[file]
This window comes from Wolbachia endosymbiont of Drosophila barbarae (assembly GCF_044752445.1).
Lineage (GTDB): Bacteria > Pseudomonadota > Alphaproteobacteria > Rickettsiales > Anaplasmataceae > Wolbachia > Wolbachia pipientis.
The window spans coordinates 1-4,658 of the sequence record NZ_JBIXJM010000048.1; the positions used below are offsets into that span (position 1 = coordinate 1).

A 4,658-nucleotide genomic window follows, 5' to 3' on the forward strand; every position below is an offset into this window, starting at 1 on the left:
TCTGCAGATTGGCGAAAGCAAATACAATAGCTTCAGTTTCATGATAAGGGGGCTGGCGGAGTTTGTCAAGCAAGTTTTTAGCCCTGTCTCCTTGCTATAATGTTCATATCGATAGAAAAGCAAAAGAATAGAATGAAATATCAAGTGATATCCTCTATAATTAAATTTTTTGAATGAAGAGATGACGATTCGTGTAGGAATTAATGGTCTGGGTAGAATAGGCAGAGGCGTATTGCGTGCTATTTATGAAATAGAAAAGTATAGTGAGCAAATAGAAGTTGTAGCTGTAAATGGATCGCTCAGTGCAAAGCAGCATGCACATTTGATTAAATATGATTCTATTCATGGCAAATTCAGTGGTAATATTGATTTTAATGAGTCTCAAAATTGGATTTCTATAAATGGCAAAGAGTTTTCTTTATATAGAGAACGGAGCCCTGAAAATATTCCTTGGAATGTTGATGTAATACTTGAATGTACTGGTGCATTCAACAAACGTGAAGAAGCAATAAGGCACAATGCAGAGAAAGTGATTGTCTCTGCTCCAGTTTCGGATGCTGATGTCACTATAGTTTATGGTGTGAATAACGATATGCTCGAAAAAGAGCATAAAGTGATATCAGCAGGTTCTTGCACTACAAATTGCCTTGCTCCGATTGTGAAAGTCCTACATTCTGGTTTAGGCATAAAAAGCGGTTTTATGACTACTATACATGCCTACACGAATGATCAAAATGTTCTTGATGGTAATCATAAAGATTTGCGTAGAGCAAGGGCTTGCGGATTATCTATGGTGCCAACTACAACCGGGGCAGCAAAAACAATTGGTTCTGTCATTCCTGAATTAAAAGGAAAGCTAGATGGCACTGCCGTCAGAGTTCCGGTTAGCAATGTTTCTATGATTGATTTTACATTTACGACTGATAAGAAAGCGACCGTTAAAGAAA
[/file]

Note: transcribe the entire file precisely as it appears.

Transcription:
This window comes from Wolbachia endosymbiont of Drosophila barbarae (assembly GCF_044752445.1).
Lineage (GTDB): Bacteria > Pseudomonadota > Alphaproteobacteria > Rickettsiales > Anaplasmataceae > Wolbachia > Wolbachia pipientis.
The window spans coordinates 1-4,658 of the sequence record NZ_JBIXJM010000048.1; the positions used below are offsets into that span (position 1 = coordinate 1).

A 4,658-nucleotide genomic window follows, 5' to 3' on the forward strand; every position below is an offset into this window, starting at 1 on the left:
TCTGCAGATTGGCGAAAGCAAATACAATAGCTTCAGTTTCATGATAAGGGGGCTGGCGGAGTTTGTCAAGCAAGTTTTTAGCCCTGTCTCCTTGCTATAATGTTCATATCGATAGAAAAGCAAAAGAATAGAATGAAATATCAAGTGATATCCTCTATAATTAAATTTTTTGAATGAAGAGATGACGATTCGTGTAGGAATTAATGGTCTGGGTAGAATAGGCAGAGGCGTATTGCGTGCTATTTATGAAATAGAAAAGTATAGTGAGCAAATAGAAGTTGTAGCTGTAAATGGATCGCTCAGTGCAAAGCAGCATGCACATTTGATTAAATATGATTCTATTCATGGCAAATTCAGTGGTAATATTGATTTTAATGAGTCTCAAAATTGGATTTCTATAAATGGCAAAGAGTTTTCTTTATATAGAGAACGGAGCCCTGAAAATATTCCTTGGAATGTTGATGTAATACTTGAATGTACTGGTGCATTCAACAAACGTGAAGAAGCAATAAGGCACAATGCAGAGAAAGTGATTGTCTCTGCTCCAGTTTCGGATGCTGATGTCACTATAGTTTATGGTGTGAATAACGATATGCTCGAAAAAGAGCATAAAGTGATATCAGCAGGTTCTTGCACTACAAATTGCCTTGCTCCGATTGTGAAAGTCCTACATTCTGGTTTAGGCATAAAAAGCGGTTTTATGACTACTATACATGCCTACACGAATGATCAAAATGTTCTTGATGGTAATCATAAAGATTTGCGTAGAGCAAGGGCTTGCGGATTATCTATGGTGCCAACTACAACCGGGGCAGCAAAAACAATTGGTTCTGTCATTCCTGAATTAAAAGGAAAGCTAGATGGCACTGCCGTCAGAGTTCCGGTTAGCAATGTTTCTATGATTGATTTTACATTTACGACTGATAAGAAAGCGACCGTTAAAGAAA